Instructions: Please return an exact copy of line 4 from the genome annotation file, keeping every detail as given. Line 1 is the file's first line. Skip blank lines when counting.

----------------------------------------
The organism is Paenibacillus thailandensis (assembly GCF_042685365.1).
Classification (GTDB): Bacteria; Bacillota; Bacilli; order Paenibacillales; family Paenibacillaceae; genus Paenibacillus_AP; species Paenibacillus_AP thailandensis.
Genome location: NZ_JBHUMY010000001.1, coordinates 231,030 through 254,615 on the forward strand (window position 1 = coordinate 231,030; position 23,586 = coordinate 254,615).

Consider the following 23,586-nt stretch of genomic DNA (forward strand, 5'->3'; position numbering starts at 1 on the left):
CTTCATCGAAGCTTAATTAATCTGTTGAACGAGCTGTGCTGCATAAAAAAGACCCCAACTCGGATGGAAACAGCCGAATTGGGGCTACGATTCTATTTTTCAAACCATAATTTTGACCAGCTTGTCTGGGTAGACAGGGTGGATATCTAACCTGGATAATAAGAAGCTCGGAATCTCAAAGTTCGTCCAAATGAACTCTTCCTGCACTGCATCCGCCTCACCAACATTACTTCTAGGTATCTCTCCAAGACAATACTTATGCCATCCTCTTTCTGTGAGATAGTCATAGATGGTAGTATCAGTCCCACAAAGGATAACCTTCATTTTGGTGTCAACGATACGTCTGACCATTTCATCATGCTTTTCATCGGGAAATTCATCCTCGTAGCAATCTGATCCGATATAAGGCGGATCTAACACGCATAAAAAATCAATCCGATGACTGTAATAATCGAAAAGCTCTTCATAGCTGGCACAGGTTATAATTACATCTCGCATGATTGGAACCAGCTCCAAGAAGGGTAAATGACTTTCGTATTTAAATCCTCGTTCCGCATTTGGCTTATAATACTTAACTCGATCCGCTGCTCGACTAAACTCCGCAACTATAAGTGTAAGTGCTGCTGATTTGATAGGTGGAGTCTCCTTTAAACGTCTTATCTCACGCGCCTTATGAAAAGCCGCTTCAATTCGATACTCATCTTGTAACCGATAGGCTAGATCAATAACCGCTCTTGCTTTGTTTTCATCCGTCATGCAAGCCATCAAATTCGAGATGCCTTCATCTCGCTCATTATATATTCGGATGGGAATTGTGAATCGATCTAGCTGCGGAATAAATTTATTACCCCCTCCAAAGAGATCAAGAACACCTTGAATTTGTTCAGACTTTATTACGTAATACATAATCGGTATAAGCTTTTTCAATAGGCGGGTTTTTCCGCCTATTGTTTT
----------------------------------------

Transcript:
Consider the following 23,586-nt stretch of genomic DNA (forward strand, 5'->3'; position numbering starts at 1 on the left):